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A senior associate at Business Financial Solutions, Hafeni Hamukoto, has emphasised the need to increase investment in African start-ups that provide unique solutions to challenges.

Some owners of startups say they have experienced difficulties accessing funding and other types of support to realise their dreams. Business Financial Solutions decided to invest in Namibia's first TEA metallurgical lab at Swakopmund, which needed massive funding in 2019.

Hamukoto says he was impressed with TEA Labs mainly because the idea provides a solution to the mining sector players, who send their samples to South Africa for analysis due to a lack of infrastructure.

"We have so many mines and mining industries; mining is one of the biggest contributors to GDP. And yet all these guys are sending things abroad to Africa and other countries. How come this was never done before? I look at the concept and it makes sense, but why hasn't it been done before? You know there was no answer. Our investment in start-ups or venture capital is very low because people don't believe that Africans can actually do something unique. We are seen as a country where, really, if it's agriculture, then yes, but things like TEA Labs and scientific projects, you hardly see things funded in Africa. So I hope the Tea Lab team looks at this, as you are not only representing yourselves."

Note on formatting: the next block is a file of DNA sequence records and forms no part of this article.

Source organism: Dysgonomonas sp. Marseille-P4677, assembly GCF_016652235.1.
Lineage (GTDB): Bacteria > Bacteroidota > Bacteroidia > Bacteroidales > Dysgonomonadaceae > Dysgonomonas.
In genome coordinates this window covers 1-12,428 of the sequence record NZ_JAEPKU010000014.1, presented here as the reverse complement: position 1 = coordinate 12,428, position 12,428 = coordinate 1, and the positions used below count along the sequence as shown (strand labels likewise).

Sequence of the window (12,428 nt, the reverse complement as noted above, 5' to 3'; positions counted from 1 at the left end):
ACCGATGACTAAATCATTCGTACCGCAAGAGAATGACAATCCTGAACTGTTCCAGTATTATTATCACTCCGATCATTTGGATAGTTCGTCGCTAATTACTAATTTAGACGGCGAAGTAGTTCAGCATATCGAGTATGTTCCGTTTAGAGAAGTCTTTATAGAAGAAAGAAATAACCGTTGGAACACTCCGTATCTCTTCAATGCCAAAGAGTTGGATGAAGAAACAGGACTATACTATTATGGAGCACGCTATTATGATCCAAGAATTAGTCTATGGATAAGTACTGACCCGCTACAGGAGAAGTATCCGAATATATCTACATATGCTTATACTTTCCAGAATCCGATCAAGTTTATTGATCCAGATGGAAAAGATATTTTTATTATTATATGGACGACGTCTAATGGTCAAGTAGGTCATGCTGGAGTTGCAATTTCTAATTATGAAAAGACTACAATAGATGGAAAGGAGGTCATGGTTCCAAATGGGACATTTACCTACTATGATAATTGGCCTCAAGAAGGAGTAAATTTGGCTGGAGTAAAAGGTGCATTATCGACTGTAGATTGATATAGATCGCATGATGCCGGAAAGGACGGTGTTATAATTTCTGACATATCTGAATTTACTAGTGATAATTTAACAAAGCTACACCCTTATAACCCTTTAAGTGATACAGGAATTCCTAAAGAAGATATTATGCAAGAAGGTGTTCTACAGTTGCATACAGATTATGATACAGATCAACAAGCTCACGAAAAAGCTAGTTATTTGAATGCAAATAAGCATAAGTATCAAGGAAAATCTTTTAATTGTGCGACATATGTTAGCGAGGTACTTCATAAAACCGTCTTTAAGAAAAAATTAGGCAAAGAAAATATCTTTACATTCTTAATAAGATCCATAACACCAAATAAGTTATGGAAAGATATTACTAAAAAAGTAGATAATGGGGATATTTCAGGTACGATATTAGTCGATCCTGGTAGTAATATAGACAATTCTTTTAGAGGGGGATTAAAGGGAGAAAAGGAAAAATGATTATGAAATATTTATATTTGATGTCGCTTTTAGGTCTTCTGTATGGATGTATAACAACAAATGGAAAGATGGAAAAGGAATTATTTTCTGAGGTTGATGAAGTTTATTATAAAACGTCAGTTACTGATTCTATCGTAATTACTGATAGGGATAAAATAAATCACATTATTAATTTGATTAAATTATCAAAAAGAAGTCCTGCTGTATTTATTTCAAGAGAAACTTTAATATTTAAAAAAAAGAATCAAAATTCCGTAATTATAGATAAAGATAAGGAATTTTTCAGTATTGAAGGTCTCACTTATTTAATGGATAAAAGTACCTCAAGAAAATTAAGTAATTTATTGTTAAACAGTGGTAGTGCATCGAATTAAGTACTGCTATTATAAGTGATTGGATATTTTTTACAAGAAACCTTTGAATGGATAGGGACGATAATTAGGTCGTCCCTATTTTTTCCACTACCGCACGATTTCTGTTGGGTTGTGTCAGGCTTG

Hamukoto believes young Africans are capable of providing solutions to problems if they are given the right support. TEA Lab co-owner Wensia Ruiters described the realisation of their dream as a miracle.

It was a faith project that we initially embarked on. And I say faith and hope because when you start the entrepreneurial journey, it is nothing glamorous. There are a lot of doors and hoops that you have to jump through. And what has helped us is having the immense support of the people who believed in our journey and believed in the cause that we have basically birthed here."

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Renathe Rengura